This week the Pole Barn Guru answers reader questions about “barndo living” and the how to’s of post frame construction in Pagosa Springs, CO, bracing a roof only structure for working cattle, and if sheathing and housewrap are needed for a post frame building using wet-set brackets.
DEAR POLE BARN GURU: Have you ever constructed any barndominium‘s in Pagosa Springs Colorado area? Also, ball park figure, what is the square foot price of finished barndo living space in this area. I’m talking very, very simple nothing fancy finishes. What do you mean DIY? Is that in reference to assembling the kit? And would we need something like an extended boom forklift to assemble it, or no need for such equipment? If we’re building something with 12 foot doors, so presumably need at least 2 more feet for roll up doors then even more for trusses, how would we do that without some sort of boom fork or crane? Scaffolding maybe? SAM in PAGOSA SPRINGS
DEAR SAM: I personally have never built in Colorado. Hansen Pole Buildings has provided nearly 300 fully engineered post frame buildings to our clients in Colorado. Chances are good, several are in your area.
Fully engineered post frame, modest tastes, totally DIY, move in ready, budget roughly $70-80 per sft of floor space for living areas, $35 for all others. Does not include land, site prep, utilities, permits.
DIY – as in Do It Yourself In most instances, no heavy equipment is required. Skid steer (aka Bobcat) with an auger is handy for digging holes.
For information on lifting trusses, please see: https://www.hansenpolebuildings.com/2019/11/winch-boxes-episode-v/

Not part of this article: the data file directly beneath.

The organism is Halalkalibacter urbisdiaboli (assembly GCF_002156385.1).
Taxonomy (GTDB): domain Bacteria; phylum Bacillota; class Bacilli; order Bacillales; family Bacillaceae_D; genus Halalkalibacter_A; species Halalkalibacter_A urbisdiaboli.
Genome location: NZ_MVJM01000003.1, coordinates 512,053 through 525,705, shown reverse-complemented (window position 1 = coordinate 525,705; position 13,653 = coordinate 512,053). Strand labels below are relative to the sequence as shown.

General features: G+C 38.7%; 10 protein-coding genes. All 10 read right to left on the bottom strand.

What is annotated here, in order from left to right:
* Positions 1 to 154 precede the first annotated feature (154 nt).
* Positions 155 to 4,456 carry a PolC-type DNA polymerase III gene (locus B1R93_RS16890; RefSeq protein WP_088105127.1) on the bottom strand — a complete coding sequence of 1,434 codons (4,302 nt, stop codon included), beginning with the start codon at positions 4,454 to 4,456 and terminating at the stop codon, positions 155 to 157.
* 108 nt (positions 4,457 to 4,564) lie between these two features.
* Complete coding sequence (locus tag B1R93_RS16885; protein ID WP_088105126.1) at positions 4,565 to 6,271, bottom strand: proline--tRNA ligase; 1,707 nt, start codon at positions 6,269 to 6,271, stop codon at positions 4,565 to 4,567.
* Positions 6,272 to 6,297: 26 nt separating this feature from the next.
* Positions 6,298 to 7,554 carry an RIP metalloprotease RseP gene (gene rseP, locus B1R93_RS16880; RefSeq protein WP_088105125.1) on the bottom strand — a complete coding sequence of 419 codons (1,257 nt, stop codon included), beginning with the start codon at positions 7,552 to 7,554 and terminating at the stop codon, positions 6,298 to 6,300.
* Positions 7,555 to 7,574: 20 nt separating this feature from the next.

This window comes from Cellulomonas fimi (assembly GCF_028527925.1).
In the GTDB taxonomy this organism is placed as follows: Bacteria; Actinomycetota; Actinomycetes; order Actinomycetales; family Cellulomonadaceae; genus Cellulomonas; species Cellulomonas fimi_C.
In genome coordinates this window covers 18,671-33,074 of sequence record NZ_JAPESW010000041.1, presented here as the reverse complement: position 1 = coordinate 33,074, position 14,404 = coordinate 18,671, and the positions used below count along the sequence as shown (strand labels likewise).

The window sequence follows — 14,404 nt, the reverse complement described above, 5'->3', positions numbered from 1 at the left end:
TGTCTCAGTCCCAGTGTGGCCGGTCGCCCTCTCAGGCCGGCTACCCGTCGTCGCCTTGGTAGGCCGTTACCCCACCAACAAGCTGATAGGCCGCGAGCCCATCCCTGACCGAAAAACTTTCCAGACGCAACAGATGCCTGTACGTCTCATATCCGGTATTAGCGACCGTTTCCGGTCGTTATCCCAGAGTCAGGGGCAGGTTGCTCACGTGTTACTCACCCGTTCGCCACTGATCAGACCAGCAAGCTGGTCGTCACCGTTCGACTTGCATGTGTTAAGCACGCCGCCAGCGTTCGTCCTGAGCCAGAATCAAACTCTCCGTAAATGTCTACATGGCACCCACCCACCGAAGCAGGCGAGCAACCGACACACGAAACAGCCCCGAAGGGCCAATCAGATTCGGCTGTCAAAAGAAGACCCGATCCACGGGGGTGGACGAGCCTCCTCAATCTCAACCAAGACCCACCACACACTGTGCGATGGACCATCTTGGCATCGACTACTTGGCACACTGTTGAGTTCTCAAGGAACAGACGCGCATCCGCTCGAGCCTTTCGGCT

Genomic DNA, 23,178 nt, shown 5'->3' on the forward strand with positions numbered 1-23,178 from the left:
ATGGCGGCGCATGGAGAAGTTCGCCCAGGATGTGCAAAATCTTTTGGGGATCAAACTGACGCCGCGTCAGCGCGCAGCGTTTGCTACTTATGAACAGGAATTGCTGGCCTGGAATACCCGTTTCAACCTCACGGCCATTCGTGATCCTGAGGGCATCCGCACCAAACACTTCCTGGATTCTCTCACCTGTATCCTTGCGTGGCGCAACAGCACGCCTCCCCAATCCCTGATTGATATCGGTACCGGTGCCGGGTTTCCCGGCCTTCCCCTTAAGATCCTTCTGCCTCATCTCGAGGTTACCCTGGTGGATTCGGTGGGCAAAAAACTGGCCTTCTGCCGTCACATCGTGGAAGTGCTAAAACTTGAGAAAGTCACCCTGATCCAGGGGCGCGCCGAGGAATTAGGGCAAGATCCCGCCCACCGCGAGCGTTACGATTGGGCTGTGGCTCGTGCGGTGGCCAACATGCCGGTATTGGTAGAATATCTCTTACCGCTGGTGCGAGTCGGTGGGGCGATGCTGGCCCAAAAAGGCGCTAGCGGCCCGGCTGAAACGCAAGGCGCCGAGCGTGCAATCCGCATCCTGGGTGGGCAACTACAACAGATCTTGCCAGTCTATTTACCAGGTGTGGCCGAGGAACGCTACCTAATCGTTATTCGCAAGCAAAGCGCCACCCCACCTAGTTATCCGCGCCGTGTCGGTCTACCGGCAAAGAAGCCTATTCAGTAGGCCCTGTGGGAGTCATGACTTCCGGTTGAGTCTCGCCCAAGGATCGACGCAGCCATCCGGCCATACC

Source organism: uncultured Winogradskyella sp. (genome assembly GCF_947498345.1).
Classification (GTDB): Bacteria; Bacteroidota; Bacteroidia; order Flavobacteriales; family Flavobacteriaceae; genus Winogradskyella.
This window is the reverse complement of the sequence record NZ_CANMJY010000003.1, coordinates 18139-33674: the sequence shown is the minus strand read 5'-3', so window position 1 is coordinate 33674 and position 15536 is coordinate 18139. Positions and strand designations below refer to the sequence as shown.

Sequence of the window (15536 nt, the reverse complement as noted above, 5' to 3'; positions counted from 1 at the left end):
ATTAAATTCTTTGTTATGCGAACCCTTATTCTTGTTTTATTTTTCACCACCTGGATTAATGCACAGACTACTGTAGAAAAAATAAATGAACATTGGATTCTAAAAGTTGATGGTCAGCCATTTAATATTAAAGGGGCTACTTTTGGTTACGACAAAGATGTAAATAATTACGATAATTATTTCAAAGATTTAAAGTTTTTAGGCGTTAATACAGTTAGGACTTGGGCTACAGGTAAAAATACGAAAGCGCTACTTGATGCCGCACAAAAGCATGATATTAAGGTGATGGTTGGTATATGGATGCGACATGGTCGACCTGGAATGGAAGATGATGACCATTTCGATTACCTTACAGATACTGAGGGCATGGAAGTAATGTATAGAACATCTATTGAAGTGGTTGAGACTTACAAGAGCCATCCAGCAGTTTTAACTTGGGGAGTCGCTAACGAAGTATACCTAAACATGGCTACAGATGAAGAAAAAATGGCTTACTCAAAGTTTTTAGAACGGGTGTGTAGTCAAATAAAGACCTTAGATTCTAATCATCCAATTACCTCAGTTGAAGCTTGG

DEAR POLE BARN GURU: I’m building a steel truss kit just like this one for working cattle. To me it doesn’t seem very stable with just post in the ground. How’s the best way to brace this style of building? The long sides of the building will have guardrail 3 rails high down the side so I know that will help some but unsure of how to brace the gable ends. RICKY in KINGSPORT
DEAR RICKY: Provided your columns are adequately sized for the wind load and embedded in fully concrete filled holes, it should prove to be fairly stable (follow the recommendations of the engineer who designed the plans). Ideally, you would have enclosed endwalls so shear loads can transfer from roof to ground through them.
DEAR POLE BARN GURU: Was wondering if I could ask you a question I’m getting ready to build a barndo was going to use wet set brackets do you recommend me using sheeting on it as well or just house wrap? Having problems with this issue thanks. DOUG in INDIANA
DEAR DOUG: If your steel has adequate shear strength, then there is no structural reason to sheet it. Housewrap is a must unless you are planning on closed cell spray foam for insulation.
Here is some extended reading on Weather Resistant Barriers: https://www.hansenpolebuildings.com/2016/01/determining-the-most-effective-building-weather-resistant-barrier-part-1/